For the past week, hundreds of people have gathered in Sector 68 of Gurugram to protest at the site of a housing project – the license for which has now been revoked.
An angry Anusha Rathee, an allottee, said authorities were unable to implement the government’s promise of housing for all and developers were using this laxity to their advantage. “I invested my hard-earned money in this so-called affordable housing project only to realize that the developer had duped not only me but hundreds of others,” Rathee said.
More than 1,000 homebuyers in Sector 68 of Gurugram were blackballed after the Directorate of Land Use Planning (DTCP) revoked Mahira Home’s license (by Mahira Infratech) and filed an FIR (first report of information) against the developer earlier this month for allegedly submitting false documents and fabricating bank guarantees.
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Apart from this, Mahira Infratech’s projects in sectors 103, 104, 95 and 63-A are all under consideration. Haryana Real Estate Regulatory (HRERA) Gurugram Bank issued a notice to freeze all developer accounts on May 20.
“RERA protects buyers like never before, even in the case of homes under construction. That said, the Caveat Emptor provision – buyer beware – will still apply in the Indian housing sector,” he said.
A couple who invested in the Supertech Emerald Court project, Noida, said that even with bigger names like Supertech, Ajnara or Sikka Group, one cannot be too careful with the precautions to be taken before investing.
The Supreme Court in August 2021 had ordered the demolition of the Supertech project in Noida for violation of construction standards in collusion with NOIDA (New Okhla Industrial Development Authority) officials, believing that the illegal construction will be dealt with strictly to ensure compliance with the rule of law.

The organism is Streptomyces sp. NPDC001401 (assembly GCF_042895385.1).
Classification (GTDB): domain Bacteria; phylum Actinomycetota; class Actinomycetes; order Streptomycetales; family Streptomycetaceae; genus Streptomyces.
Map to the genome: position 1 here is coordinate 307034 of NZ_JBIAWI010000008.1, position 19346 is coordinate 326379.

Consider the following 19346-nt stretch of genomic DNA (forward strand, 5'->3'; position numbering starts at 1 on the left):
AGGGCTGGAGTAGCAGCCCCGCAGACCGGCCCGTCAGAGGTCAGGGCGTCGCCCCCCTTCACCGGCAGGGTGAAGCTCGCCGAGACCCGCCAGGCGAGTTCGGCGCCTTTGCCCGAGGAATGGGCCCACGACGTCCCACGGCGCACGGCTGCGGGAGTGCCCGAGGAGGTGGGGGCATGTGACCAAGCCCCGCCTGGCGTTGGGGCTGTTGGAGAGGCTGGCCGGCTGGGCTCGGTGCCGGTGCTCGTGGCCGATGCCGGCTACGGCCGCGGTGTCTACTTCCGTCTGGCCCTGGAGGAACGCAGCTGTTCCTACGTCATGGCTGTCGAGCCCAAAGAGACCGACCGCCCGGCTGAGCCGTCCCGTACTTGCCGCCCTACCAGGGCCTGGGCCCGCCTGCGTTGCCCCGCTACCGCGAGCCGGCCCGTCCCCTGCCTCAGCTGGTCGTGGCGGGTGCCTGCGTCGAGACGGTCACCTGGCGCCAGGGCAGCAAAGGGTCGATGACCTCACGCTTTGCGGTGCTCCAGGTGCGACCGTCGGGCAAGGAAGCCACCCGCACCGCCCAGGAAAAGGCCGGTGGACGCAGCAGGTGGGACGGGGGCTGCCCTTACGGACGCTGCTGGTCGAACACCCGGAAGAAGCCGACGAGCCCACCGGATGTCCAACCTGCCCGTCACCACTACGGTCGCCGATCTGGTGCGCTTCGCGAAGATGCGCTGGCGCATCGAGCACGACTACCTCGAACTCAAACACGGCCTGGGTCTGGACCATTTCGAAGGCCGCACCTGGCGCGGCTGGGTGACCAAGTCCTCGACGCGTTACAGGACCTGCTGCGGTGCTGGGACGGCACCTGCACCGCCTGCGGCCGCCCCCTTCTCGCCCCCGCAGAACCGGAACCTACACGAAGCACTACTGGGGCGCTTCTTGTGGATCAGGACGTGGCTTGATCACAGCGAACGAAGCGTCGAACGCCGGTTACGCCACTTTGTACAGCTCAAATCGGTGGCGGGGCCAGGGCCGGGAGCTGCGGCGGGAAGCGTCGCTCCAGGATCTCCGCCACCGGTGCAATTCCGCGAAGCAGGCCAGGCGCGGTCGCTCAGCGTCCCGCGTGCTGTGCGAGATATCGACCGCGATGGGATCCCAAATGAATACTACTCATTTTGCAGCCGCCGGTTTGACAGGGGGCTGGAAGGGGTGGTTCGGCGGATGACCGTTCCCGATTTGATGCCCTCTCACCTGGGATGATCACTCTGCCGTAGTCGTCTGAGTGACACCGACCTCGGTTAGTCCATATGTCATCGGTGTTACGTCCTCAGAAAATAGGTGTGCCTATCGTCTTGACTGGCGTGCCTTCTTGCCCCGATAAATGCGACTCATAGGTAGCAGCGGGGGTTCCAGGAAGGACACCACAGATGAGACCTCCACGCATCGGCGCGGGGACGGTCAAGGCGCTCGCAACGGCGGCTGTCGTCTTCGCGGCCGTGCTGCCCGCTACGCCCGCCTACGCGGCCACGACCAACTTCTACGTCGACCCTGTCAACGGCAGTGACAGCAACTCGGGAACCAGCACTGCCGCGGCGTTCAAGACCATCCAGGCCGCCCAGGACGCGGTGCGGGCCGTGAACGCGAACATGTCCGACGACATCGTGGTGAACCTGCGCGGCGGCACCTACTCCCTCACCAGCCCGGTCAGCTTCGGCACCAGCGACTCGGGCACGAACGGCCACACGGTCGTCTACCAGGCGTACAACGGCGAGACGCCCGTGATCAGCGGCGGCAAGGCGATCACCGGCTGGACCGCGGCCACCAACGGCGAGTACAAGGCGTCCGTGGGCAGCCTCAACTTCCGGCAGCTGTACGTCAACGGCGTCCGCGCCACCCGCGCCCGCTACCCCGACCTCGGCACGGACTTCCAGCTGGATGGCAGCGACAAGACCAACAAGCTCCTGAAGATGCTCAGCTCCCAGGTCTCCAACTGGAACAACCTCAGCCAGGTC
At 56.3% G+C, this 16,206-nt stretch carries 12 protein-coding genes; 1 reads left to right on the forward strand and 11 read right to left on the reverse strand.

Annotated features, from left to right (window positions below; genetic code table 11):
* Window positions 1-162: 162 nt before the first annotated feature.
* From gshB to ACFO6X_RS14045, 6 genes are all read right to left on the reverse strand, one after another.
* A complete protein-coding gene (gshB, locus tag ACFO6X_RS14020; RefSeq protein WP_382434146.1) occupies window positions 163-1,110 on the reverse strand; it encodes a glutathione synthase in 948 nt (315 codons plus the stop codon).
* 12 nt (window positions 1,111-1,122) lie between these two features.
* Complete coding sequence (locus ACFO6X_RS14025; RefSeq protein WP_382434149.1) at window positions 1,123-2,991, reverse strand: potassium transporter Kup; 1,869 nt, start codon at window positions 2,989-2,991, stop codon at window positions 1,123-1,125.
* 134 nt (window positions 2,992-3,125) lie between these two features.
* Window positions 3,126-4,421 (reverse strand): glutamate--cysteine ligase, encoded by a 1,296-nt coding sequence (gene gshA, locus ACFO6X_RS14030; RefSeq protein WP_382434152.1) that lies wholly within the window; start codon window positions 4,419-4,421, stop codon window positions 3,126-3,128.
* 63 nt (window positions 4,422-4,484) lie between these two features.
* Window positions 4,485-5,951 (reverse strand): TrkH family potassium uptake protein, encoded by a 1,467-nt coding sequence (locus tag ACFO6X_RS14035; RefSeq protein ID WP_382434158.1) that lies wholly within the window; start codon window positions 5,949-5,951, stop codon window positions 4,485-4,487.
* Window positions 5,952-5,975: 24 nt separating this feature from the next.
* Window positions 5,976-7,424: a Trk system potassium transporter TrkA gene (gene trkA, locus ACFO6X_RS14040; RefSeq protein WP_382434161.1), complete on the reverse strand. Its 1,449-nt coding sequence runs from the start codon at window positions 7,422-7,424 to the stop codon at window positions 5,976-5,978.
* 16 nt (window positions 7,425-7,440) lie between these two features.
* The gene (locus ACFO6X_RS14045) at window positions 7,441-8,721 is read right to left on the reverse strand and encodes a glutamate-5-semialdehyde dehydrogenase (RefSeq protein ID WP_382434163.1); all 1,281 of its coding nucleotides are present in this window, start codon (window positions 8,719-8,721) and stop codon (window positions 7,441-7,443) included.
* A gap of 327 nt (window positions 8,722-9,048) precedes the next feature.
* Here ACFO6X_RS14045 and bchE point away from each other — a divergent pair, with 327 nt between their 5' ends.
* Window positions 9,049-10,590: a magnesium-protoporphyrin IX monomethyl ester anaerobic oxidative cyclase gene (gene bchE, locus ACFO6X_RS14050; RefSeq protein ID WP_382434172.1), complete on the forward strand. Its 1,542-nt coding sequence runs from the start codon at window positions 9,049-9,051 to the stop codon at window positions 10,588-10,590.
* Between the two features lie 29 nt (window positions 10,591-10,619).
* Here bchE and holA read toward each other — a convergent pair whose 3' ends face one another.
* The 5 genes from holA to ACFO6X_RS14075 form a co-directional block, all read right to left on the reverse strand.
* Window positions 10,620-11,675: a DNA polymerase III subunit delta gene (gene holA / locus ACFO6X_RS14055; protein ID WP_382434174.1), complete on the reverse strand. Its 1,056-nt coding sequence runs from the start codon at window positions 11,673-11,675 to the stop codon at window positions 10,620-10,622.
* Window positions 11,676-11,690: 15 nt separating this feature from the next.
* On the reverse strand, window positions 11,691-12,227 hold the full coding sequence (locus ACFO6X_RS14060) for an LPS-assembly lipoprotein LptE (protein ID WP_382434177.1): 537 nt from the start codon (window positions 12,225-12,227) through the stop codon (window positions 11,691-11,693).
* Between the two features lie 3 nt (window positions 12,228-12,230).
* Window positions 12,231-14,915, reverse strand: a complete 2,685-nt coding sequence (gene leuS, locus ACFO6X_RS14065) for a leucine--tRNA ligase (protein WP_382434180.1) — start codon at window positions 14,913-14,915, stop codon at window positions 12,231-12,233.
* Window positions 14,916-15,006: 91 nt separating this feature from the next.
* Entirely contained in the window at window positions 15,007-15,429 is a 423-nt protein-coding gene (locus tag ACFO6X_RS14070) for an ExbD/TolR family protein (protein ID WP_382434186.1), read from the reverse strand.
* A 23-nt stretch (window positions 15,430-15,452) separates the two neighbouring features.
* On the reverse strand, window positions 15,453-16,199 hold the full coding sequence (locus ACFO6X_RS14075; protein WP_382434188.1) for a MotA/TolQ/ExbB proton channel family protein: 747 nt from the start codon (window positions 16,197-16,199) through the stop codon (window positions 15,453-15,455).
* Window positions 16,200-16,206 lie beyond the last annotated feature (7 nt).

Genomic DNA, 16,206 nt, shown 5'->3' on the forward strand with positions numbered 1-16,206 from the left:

Have a thought before parking cash
“We never checked the manufacturer’s credibility. The name was enough for us to invest our money in it. In hindsight, we should have asked for enough evidence to prove that they will be able to carry out the project,” the couple said.
“Everyone I asked told me that Mahira is an affordable project. With my salary and the loan amount I had to take, I was happy to think that I could have my own house,” said Archit (second name omitted).
“Two of my friends had invested in another affordable housing project in Gurugram. It was like a race to have a house before the others. To me, the project on paper seemed so appealing, I never bothered to ask about the developer’s future plans, past and present plans, and what would happen to my money if it didn’t. was not delivering,” he said.
According to ANAROCK’s Santhosh Kumar, buyers should trust only reputable developers whose projects are registered under the state’s RERA and have an impeccable track record for completing the project on time and adhering to the plans. final projects.
If in doubt, consult RERA
“This is especially important in cities and areas where there is a lot of construction supply in the market. The state’s RERA site will provide all information about a developer’s background,” he said. added.
Another way to decipher a builder’s position is to check if reputable banks are on board to offer home loans. Banks do their due diligence before partnering with a builder.
“If in doubt about the developer’s reputation, intentions or abilities, only choose move-in ready properties and ensure all legal documentation is in place. Use the services of a good lawyer with experience in property matters to check the documents,” Kumar said.
Do not consider projects that do not have a RERA registration number and, in the case of projects under construction, look for at least 40-50% project completion as well as ongoing construction activities. Regular site visits, either in person or through a property consultant, are essential, he added.